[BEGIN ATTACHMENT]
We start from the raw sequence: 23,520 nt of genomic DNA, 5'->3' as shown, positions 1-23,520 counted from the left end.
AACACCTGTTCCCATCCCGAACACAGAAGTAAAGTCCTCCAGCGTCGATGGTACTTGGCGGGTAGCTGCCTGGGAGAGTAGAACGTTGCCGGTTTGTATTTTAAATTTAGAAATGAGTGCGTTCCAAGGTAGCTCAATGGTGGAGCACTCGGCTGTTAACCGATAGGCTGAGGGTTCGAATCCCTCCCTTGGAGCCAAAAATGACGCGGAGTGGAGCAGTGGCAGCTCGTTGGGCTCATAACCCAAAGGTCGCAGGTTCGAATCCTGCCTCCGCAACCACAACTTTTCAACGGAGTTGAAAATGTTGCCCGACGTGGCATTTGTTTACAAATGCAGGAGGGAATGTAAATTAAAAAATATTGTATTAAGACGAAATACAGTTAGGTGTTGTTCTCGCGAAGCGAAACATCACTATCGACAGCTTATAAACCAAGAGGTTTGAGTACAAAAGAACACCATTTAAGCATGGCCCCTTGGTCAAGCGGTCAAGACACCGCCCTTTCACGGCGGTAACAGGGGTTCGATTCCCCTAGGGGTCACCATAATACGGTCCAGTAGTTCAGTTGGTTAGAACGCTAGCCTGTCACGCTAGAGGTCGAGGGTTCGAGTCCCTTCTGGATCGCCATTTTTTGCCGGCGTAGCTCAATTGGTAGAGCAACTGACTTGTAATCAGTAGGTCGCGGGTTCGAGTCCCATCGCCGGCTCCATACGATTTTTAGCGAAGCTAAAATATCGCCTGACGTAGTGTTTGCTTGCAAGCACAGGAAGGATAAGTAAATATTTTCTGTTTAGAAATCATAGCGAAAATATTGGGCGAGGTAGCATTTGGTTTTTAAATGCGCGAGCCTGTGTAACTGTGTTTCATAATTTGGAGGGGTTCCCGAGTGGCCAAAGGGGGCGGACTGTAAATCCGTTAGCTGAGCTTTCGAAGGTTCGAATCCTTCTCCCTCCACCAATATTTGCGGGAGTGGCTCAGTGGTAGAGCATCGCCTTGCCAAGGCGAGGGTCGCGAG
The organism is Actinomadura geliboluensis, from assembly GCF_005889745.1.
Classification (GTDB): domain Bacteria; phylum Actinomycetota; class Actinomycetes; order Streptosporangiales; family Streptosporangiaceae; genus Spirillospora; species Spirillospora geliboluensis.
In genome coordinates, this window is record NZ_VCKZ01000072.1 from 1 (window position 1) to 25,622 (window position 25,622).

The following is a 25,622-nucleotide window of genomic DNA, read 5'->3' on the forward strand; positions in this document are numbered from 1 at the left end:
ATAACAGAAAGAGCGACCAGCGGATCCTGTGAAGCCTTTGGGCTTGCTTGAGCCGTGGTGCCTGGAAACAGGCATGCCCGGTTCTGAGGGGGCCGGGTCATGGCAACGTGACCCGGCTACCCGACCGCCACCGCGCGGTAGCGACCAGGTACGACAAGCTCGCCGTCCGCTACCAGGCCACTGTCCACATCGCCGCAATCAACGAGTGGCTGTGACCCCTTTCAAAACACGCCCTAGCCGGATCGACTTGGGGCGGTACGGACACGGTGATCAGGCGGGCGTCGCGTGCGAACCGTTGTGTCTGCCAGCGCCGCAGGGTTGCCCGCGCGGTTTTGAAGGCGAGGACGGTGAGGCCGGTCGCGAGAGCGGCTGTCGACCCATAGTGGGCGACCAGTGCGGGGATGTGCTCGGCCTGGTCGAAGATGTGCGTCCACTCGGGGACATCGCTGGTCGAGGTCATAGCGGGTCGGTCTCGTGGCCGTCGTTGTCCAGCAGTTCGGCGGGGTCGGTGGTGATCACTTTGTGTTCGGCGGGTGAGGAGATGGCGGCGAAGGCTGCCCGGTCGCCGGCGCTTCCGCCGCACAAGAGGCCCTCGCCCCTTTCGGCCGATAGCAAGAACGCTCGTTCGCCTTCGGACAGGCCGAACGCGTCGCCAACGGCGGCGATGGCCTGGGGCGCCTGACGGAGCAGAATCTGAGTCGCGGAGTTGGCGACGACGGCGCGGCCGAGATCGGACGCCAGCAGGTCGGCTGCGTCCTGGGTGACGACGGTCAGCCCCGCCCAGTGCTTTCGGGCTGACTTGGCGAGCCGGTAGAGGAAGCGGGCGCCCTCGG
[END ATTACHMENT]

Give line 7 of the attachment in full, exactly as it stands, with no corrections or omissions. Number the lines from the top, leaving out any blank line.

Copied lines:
ATAACAGAAAGAGCGACCAGCGGATCCTGTGAAGCCTTTGGGCTTGCTTGAGCCGTGGTGCCTGGAAACAGGCATGCCCGGTTCTGAGGGGGCCGGGTCATGGCAACGTGACCCGGCTACCCGACCGCCACCGCGCGGTAGCGACCAGGTACGACAAGCTCGCCGTCCGCTACCAGGCCACTGTCCACATCGCCGCAATCAACGAGTGGCTGTGACCCCTTTCAAAACACGCCCTAGCCGGATCGACTTGGGGCGGTACGGACACGGTGATCAGGCGGGCGTCGCGTGCGAACCGTTGTGTCTGCCAGCGCCGCAGGGTTGCCCGCGCGGTTTTGAAGGCGAGGACGGTGAGGCCGGTCGCGAGAGCGGCTGTCGACCCATAGTGGGCGACCAGTGCGGGGATGTGCTCGGCCTGGTCGAAGATGTGCGTCCACTCGGGGACATCGCTGGTCGAGGTCATAGCGGGTCGGTCTCGTGGCCGTCGTTGTCCAGCAGTTCGGCGGGGTCGGTGGTGATCACTTTGTGTTCGGCGGGTGAGGAGATGGCGGCGAAGGCTGCCCGGTCGCCGGCGCTTCCGCCGCACAAGAGGCCCTCGCCCCTTTCGGCCGATAGCAAGAACGCTCGTTCGCCTTCGGACAGGCCGAACGCGTCGCCAACGGCGGCGATGGCCTGGGGCGCCTGACGGAGCAGAATCTGAGTCGCGGAGTTGGCGACGACGGCGCGGCCGAGATCGGACGCCAGCAGGTCGGCTGCGTCCTGGGTGACGACGGTCAGCCCCGCCCAGTGCTTTCGGGCTGACTTGGCGAGCCGGTAGAGGAAGCGGGCGCCCTCGG